Surveillance, Monitoring Absenteeism & Respiratory Transmission in Schools (SMART2) will lead to improved understanding of how diseases such as influenza
spread between school children and the community. This research will provide useful data for dealing with both seasonal and pandemic (like H1N1) flu.
Why are we doing this study?
You may think that we know everything that we need to know about the flu, but we don't. Predicting flu season is largely done by monitoring people who get sick from the flu, and is after the flu has already started. We can't accurately predict when flu will begin to circulate in the community.
We believe that we will be able to use school absenteeism to predict when flu will start in the community. Early warning of the timing and extent of an influenza epidemic can substantially improve the response and preparation of healthcare services. This could allow community education in advance of the flu, gearing up to accommodate patient surge, and postponing or rescheduling routine non-essential activities. Health authorities could begin to actively look for flu, and identify problems, like a new flu strain, before it would become widely circulating throughout the population.
Who is involved in this study?
Canon-McMillan, Fox Chapel Area and Washington School Districts have agreed to work with Johns Hopkins University (Bloomburg School of Public Health), the University of Pittsburgh (School of Medicine), and the University of Florida on the SMART2 project. The study is funded by the US Centers for Disease Control and Prevention (CDC). We are also working with Lancaster University Medical School and the Institute of Infection and Global Health at the University of Liverpool (UK).
Our research team previously worked on the Pittsburgh Influenza Prevention Project (PIPP), where we placed hand sanitizer in 5 Pittsburgh city schools, and taught children about hand washing, covering coughs and sneezes, and other ways to avoid the flu. See www.pipp.pitt.edu for more information. We also conducted Social Mixing and Respiratory Transmission (SMART), which explored the mechanisms by which school students can spread respiratory diseases. SMART found that:
- Students in grades 1-4 are at the highest risk for influenza,
- Contacts within a classroom are the most important for elementary grades and that as students progress in school contacts within grade increase. By the time a student reaches high school, grade contacts become irrelevant. High schools form a single cluster of interactions.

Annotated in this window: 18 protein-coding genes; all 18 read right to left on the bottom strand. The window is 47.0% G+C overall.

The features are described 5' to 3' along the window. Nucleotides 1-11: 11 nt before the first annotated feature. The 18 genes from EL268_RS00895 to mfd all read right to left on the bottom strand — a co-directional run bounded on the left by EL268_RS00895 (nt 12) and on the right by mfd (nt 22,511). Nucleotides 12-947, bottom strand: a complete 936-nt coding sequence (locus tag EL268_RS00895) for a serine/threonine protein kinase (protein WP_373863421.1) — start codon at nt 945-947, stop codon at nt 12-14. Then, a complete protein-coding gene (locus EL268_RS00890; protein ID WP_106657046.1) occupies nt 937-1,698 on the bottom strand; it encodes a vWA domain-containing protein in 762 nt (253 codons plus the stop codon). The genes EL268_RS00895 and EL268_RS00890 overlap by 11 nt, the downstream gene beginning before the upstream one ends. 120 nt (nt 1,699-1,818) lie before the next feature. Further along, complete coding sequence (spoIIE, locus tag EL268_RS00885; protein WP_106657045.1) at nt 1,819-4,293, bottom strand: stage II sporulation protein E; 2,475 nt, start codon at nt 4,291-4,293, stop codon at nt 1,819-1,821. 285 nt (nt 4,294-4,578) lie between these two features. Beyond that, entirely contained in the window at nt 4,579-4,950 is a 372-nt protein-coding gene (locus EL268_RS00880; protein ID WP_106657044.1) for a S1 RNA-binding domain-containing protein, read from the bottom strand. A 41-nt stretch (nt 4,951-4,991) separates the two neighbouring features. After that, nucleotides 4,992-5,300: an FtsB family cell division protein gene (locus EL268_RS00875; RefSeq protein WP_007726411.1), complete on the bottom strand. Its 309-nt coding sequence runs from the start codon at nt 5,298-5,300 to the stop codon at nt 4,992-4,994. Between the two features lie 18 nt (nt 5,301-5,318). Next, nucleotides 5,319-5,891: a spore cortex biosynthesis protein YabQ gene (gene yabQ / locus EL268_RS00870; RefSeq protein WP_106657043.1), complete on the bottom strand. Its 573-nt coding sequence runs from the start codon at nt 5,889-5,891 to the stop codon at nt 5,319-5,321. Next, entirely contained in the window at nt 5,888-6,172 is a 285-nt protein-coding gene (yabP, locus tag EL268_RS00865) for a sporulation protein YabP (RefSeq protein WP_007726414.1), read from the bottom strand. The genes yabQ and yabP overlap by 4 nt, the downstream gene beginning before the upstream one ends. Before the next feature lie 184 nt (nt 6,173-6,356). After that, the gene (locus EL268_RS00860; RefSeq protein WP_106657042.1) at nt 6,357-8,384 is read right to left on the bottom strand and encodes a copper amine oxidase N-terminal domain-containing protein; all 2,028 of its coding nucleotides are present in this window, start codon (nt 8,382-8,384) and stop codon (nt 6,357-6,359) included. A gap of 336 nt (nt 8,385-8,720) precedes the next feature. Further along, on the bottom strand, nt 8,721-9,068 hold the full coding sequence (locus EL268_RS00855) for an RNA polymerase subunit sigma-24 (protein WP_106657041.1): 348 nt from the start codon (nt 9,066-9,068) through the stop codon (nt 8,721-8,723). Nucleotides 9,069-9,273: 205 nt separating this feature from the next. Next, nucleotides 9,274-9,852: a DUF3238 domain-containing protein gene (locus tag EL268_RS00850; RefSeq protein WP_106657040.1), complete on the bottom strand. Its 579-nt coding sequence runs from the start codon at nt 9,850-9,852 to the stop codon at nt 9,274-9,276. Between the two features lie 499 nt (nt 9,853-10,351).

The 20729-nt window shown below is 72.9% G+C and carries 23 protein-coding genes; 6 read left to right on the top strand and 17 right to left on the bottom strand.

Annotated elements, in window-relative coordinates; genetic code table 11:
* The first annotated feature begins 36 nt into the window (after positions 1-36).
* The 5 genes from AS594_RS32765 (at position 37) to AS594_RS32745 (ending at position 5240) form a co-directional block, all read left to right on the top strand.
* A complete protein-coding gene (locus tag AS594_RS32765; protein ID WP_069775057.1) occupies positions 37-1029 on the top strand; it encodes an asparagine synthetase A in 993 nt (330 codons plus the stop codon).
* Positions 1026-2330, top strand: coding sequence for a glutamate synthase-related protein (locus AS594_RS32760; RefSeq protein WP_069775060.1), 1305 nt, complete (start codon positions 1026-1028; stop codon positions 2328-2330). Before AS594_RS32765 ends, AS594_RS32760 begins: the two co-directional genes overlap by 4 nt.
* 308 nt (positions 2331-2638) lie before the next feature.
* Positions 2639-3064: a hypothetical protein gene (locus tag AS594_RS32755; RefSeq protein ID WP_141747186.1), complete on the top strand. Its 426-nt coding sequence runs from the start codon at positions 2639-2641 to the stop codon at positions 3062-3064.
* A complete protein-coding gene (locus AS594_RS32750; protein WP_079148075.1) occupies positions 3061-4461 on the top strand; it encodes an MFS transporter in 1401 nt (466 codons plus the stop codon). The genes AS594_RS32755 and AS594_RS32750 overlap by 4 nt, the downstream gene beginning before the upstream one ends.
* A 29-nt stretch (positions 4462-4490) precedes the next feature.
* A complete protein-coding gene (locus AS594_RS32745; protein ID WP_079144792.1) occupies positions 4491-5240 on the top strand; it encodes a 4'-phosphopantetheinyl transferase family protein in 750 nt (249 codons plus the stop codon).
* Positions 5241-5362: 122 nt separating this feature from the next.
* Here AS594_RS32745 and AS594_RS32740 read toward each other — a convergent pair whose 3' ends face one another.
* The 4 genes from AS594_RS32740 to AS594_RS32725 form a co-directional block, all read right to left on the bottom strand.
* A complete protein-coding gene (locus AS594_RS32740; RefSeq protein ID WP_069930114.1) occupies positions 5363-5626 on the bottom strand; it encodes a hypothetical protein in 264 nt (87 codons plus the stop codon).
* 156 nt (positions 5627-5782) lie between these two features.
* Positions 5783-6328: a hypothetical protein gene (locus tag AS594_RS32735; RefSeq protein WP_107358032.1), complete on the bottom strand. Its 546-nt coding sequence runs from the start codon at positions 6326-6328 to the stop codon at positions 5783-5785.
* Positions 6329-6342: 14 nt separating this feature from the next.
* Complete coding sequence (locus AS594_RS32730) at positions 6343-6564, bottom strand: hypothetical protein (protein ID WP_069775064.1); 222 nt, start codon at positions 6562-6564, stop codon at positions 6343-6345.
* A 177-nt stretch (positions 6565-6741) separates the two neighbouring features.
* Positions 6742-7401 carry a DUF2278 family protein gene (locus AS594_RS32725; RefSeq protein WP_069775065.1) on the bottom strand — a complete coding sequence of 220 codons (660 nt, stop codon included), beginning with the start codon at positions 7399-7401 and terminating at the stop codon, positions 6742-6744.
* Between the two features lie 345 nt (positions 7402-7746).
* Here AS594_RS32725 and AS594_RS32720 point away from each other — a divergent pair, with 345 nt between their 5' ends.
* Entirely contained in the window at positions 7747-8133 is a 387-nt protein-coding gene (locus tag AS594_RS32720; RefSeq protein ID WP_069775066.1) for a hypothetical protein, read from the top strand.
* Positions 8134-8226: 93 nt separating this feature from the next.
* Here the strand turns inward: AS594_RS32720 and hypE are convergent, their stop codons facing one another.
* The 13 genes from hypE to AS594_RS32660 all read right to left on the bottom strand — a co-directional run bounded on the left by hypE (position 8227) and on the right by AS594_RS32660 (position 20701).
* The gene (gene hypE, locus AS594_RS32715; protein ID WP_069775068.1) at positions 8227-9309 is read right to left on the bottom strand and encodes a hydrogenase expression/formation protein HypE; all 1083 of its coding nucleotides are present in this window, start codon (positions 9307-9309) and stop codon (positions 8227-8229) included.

- Partial day school closures may be as effective as full day closures, and are vastly less disruptive in situations of a severe flu outbreak or pandemic, when school closure would be considered.
What are the aims of this study, and how will it be conducted?
The primary goal of SMART2 is to improve prediction and tracking of influenza activity in entire communities. This will be done by conducting surveillance in school-based populations and comparing this to surveillance conducted by public health authorities in the general community.
SMART2 will monitor absenteeism in target schools, covering all grades from Kindergarten to Grade 12. It will determine the reason for absence and look for a specific set of symptoms commonly associated with influenza. It will test students for flu and other respiratory illnesses.
SMART2 will compare measures of incidence of influenza and other pathogens in the schools with surveillance data available on laboratory confirmed influenza outcomes from the University of Pittsburgh Medical Center, Allegheny County Health Department, Pennsylvania Department of Health and US Centers for Disease Control. The comparison will determine which systems and what output of existing surveillance systems are most predictive of influenza incidence in our school-based cohort.
SMART2 will work with a limited number of families in our target schools to record information about flu and flu like symptoms in individuals in these households. See SMART2 cohort flier.
The desired outcome is to develop statistical methods to improve prediction of influenza activity in communities that could be generalized for wide use across the country.
All of this research will be done confidentially, meaning we are not collecting any information about who you/your child is, or any personal information about your specific family. Participating students will be assigned code numbers. In the end, we may have information about the student, but this information will not be linked to his or her name, so we will not know who he or she is.
At every step, we are listening to and incorporating the opinions of the school leaders, students, parents, and teachers. We believe this will be a very successful partnership between the schools, Johns Hopkins University, the University of Pittsburgh, and the University of Florida. We are excited to work with all involved parties!